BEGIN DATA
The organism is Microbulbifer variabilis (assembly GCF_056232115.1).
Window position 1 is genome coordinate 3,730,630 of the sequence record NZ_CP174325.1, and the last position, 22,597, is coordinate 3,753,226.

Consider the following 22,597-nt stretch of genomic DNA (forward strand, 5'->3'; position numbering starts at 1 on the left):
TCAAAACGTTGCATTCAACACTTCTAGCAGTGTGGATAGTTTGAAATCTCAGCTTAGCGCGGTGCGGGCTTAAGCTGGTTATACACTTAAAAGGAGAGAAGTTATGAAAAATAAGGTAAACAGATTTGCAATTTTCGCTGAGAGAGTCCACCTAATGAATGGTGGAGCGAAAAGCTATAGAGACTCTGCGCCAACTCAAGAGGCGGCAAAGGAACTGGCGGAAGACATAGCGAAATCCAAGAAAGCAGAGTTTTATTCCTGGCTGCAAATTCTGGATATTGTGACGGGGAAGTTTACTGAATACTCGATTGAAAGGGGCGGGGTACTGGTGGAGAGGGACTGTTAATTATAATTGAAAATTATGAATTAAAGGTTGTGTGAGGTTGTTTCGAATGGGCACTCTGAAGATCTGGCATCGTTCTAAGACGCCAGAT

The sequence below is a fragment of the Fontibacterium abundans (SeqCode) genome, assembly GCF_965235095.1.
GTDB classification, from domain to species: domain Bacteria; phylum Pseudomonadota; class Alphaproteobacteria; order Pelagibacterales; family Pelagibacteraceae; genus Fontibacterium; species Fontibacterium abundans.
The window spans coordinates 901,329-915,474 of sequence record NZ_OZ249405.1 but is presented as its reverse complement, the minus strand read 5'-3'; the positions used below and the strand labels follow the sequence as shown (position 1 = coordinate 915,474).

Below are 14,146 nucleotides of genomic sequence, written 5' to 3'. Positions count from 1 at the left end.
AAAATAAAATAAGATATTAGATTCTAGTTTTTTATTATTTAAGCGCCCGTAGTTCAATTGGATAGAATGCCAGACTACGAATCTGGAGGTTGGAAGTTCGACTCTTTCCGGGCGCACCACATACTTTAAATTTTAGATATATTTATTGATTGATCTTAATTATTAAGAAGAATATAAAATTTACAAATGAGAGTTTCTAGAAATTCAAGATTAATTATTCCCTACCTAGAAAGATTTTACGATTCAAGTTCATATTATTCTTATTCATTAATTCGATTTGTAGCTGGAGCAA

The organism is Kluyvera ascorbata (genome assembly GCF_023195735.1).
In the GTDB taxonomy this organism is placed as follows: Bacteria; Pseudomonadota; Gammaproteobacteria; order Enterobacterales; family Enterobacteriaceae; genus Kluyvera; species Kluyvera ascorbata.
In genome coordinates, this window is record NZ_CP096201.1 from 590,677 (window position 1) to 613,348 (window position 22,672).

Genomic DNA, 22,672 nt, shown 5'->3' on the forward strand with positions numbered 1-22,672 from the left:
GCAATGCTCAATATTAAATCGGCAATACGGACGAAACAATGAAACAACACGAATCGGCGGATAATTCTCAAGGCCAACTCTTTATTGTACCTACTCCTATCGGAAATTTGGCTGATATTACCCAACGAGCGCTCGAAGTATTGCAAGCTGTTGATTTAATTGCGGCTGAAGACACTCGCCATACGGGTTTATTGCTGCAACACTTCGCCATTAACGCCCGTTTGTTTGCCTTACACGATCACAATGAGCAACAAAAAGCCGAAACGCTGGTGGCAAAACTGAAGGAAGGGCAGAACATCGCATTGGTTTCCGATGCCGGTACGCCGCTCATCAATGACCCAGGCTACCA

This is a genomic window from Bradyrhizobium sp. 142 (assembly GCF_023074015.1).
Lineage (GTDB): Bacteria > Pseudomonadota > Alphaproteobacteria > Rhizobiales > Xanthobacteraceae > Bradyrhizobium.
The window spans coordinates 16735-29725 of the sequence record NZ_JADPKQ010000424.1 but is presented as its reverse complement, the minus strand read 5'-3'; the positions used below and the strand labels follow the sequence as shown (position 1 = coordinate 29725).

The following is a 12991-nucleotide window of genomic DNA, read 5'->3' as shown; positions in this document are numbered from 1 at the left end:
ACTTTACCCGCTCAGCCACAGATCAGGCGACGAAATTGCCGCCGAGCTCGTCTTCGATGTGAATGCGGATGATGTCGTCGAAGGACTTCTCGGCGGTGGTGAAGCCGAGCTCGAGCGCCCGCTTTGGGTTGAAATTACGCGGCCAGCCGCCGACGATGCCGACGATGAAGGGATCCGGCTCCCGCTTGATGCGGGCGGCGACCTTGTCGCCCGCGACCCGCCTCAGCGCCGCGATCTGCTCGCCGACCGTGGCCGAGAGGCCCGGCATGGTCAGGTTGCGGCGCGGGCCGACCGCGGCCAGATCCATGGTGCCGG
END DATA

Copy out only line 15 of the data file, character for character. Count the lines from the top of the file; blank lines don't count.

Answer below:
This is a genomic window from Bradyrhizobium sp. 142 (assembly GCF_023074015.1).